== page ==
May first, and frost
stars camouflage the car
window. Back to winter

coat, a child hops
foot to foot, waiting
for the bus. It is late.

Only a half moon
floats in the heavens
which, perhaps, have need

of a seasoned gardener
like my father, crossing
strains of rhodies,

new blooms no one
has seen, not a pond
in the woods harboring

all manner of flowers:
skunk cabbage
already sun themselves

while trilliums
practice their shy
trumpets near curling

fronds of fern.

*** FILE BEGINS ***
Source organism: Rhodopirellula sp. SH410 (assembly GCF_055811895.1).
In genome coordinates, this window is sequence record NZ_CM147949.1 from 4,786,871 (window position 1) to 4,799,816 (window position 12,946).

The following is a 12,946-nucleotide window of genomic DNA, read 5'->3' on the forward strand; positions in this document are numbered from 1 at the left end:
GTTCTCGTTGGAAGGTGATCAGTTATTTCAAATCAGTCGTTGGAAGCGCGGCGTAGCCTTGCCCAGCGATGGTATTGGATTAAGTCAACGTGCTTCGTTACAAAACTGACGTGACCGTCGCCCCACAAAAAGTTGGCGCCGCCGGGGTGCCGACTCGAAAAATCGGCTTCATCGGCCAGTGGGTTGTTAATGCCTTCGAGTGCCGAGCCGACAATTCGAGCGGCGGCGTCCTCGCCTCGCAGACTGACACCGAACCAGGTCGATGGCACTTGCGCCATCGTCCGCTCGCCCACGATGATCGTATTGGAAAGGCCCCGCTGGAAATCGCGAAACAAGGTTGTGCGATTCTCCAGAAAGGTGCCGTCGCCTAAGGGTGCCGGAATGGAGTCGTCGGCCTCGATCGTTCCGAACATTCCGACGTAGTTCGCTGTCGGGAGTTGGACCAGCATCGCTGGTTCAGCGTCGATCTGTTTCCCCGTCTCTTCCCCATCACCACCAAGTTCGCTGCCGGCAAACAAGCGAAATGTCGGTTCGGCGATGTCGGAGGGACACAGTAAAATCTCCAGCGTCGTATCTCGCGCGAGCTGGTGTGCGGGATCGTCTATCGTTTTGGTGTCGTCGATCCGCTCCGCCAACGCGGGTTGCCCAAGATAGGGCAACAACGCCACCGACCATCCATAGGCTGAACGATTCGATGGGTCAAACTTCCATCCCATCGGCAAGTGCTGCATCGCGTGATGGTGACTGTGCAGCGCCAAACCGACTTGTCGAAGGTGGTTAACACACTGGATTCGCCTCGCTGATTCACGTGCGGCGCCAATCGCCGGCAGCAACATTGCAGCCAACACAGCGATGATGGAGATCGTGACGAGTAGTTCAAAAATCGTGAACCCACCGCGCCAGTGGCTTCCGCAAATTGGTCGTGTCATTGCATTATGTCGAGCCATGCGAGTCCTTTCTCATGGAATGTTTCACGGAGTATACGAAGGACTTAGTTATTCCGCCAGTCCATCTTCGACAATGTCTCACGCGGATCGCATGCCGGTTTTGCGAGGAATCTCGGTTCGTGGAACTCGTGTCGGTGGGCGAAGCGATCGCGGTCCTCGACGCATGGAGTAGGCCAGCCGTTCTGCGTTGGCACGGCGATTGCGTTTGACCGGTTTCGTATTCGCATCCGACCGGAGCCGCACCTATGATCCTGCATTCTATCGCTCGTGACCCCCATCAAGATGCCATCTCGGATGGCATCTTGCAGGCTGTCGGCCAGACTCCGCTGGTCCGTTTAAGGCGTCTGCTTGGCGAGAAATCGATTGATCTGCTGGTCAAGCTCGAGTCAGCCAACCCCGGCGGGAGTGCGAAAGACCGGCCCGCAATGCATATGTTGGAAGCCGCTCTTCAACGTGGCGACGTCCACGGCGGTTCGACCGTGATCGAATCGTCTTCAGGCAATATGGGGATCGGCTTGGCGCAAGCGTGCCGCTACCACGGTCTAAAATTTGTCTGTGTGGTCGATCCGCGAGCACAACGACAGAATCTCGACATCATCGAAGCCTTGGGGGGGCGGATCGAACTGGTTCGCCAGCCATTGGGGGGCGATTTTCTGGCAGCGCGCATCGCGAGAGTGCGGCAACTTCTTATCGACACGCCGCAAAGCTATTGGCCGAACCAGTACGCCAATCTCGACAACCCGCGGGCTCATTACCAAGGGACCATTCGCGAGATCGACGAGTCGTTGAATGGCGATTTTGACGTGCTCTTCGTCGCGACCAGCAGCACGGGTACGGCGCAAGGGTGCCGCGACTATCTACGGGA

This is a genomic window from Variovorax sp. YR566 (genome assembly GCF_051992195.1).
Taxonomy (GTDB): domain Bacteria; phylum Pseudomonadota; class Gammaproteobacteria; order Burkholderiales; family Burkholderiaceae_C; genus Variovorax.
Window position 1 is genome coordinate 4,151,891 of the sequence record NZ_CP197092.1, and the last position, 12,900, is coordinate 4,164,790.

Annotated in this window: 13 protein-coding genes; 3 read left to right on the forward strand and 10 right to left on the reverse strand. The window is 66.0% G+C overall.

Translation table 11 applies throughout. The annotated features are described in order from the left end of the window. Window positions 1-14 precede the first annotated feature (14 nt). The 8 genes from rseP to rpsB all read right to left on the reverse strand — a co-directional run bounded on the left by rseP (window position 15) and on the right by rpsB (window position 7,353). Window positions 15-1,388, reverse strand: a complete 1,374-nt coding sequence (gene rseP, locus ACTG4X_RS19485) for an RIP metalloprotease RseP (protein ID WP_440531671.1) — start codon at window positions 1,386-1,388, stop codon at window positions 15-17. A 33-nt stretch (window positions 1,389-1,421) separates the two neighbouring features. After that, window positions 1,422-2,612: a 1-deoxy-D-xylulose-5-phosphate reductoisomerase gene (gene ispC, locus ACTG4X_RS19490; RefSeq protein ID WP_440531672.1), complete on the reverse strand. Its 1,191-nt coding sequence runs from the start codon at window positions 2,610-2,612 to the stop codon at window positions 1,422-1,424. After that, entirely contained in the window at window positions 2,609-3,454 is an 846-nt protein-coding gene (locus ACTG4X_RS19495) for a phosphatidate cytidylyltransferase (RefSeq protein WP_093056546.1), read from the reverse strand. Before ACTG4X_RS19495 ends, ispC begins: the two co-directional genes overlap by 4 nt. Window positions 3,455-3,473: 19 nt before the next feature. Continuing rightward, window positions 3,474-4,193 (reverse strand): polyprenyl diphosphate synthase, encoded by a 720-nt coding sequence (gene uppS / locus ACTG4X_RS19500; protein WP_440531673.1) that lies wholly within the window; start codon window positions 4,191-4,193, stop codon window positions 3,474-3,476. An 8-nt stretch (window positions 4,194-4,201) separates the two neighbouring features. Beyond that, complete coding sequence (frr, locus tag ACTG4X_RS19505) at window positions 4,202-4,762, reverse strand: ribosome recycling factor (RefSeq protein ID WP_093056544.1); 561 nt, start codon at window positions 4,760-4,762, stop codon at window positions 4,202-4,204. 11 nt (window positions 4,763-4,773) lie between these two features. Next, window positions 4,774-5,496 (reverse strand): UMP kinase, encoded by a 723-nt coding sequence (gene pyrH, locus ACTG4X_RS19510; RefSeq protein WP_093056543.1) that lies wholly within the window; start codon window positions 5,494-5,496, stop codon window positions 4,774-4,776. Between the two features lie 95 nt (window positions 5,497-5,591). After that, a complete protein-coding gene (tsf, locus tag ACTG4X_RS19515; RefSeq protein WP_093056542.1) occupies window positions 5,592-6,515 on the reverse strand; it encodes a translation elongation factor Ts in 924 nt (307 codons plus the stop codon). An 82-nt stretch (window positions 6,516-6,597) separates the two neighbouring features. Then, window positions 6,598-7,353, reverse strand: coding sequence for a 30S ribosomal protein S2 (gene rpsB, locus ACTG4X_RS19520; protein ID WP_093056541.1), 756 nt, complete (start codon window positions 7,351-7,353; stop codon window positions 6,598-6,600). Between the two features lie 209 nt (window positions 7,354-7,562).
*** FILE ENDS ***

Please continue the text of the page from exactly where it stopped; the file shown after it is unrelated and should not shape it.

Today the Senior Center
offers a short film

on earthquakes, coaxing
survival with early
strawberries trucked in

from warmer climes,
recycled cups of hot
chocolate or coffee.

I pass, preferring
the lessons of natural
catastrophes, the quiet

pounding of my heart
on a wide new trail
flanked with cedar,

the deep green
of pine nodding
their fertile dust.